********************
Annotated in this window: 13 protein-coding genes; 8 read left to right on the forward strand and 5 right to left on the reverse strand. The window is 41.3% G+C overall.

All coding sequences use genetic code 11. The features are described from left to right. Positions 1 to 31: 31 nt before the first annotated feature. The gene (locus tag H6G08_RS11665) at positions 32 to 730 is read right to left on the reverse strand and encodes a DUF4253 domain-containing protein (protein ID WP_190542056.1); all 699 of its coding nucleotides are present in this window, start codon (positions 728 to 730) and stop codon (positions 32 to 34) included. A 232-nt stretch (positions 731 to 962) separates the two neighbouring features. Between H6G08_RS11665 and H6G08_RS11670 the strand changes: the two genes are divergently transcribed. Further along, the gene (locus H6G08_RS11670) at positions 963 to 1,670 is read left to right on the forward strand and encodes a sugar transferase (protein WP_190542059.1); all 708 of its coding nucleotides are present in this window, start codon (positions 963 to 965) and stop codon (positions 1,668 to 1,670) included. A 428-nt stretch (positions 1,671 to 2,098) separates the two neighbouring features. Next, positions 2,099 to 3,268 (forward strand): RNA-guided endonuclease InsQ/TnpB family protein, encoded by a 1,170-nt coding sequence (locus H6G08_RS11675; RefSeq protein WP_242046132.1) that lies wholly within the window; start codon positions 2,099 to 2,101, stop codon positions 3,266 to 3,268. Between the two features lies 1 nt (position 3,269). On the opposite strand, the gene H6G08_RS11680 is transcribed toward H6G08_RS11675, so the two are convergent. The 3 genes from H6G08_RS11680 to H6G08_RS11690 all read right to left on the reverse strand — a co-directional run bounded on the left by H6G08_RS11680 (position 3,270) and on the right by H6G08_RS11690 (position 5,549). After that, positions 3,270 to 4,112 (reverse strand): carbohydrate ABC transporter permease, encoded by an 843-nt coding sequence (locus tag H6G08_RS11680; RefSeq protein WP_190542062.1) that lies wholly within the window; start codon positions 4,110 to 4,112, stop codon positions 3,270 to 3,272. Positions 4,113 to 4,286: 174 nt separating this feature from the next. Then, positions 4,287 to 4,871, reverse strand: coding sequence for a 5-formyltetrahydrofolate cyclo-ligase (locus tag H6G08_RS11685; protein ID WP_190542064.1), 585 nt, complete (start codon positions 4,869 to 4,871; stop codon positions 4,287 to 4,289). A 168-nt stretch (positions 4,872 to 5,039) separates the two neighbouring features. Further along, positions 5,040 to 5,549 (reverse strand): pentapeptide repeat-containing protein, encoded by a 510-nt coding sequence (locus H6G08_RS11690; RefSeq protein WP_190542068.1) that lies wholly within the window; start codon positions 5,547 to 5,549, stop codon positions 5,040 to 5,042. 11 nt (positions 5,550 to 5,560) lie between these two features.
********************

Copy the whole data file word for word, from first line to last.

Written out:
Annotated in this window: 13 protein-coding genes; 8 read left to right on the forward strand and 5 right to left on the reverse strand. The window is 41.3% G+C overall.

All coding sequences use genetic code 11. The features are described from left to right. Positions 1 to 31: 31 nt before the first annotated feature. The gene (locus tag H6G08_RS11665) at positions 32 to 730 is read right to left on the reverse strand and encodes a DUF4253 domain-containing protein (protein ID WP_190542056.1); all 699 of its coding nucleotides are present in this window, start codon (positions 728 to 730) and stop codon (positions 32 to 34) included. A 232-nt stretch (positions 731 to 962) separates the two neighbouring features. Between H6G08_RS11665 and H6G08_RS11670 the strand changes: the two genes are divergently transcribed. Further along, the gene (locus H6G08_RS11670) at positions 963 to 1,670 is read left to right on the forward strand and encodes a sugar transferase (protein WP_190542059.1); all 708 of its coding nucleotides are present in this window, start codon (positions 963 to 965) and stop codon (positions 1,668 to 1,670) included. A 428-nt stretch (positions 1,671 to 2,098) separates the two neighbouring features. Next, positions 2,099 to 3,268 (forward strand): RNA-guided endonuclease InsQ/TnpB family protein, encoded by a 1,170-nt coding sequence (locus H6G08_RS11675; RefSeq protein WP_242046132.1) that lies wholly within the window; start codon positions 2,099 to 2,101, stop codon positions 3,266 to 3,268. Between the two features lies 1 nt (position 3,269). On the opposite strand, the gene H6G08_RS11680 is transcribed toward H6G08_RS11675, so the two are convergent. The 3 genes from H6G08_RS11680 to H6G08_RS11690 all read right to left on the reverse strand — a co-directional run bounded on the left by H6G08_RS11680 (position 3,270) and on the right by H6G08_RS11690 (position 5,549). After that, positions 3,270 to 4,112 (reverse strand): carbohydrate ABC transporter permease, encoded by an 843-nt coding sequence (locus tag H6G08_RS11680; RefSeq protein WP_190542062.1) that lies wholly within the window; start codon positions 4,110 to 4,112, stop codon positions 3,270 to 3,272. Positions 4,113 to 4,286: 174 nt separating this feature from the next. Then, positions 4,287 to 4,871, reverse strand: coding sequence for a 5-formyltetrahydrofolate cyclo-ligase (locus tag H6G08_RS11685; protein ID WP_190542064.1), 585 nt, complete (start codon positions 4,869 to 4,871; stop codon positions 4,287 to 4,289). A 168-nt stretch (positions 4,872 to 5,039) separates the two neighbouring features. Further along, positions 5,040 to 5,549 (reverse strand): pentapeptide repeat-containing protein, encoded by a 510-nt coding sequence (locus H6G08_RS11690; RefSeq protein WP_190542068.1) that lies wholly within the window; start codon positions 5,547 to 5,549, stop codon positions 5,040 to 5,042. 11 nt (positions 5,550 to 5,560) lie between these two features.